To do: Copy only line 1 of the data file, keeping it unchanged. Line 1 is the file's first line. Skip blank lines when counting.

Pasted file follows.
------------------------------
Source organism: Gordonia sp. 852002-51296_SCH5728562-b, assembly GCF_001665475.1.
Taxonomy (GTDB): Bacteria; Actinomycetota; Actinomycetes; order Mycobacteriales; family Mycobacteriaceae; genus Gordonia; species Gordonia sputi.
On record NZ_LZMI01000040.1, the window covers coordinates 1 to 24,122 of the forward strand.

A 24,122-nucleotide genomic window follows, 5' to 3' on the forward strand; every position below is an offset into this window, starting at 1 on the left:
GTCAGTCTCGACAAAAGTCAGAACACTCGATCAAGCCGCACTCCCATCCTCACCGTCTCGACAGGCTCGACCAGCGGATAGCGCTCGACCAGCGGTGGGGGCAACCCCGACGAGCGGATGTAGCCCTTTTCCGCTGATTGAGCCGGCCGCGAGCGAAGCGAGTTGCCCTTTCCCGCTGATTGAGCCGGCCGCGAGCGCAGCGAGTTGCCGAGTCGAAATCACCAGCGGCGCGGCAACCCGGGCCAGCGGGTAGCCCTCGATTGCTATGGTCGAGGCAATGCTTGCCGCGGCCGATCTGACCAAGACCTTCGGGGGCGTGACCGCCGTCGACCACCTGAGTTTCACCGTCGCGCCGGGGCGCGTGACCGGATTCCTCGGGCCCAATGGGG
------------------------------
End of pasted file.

Source organism: Gordonia sp. 852002-51296_SCH5728562-b, assembly GCF_001665475.1.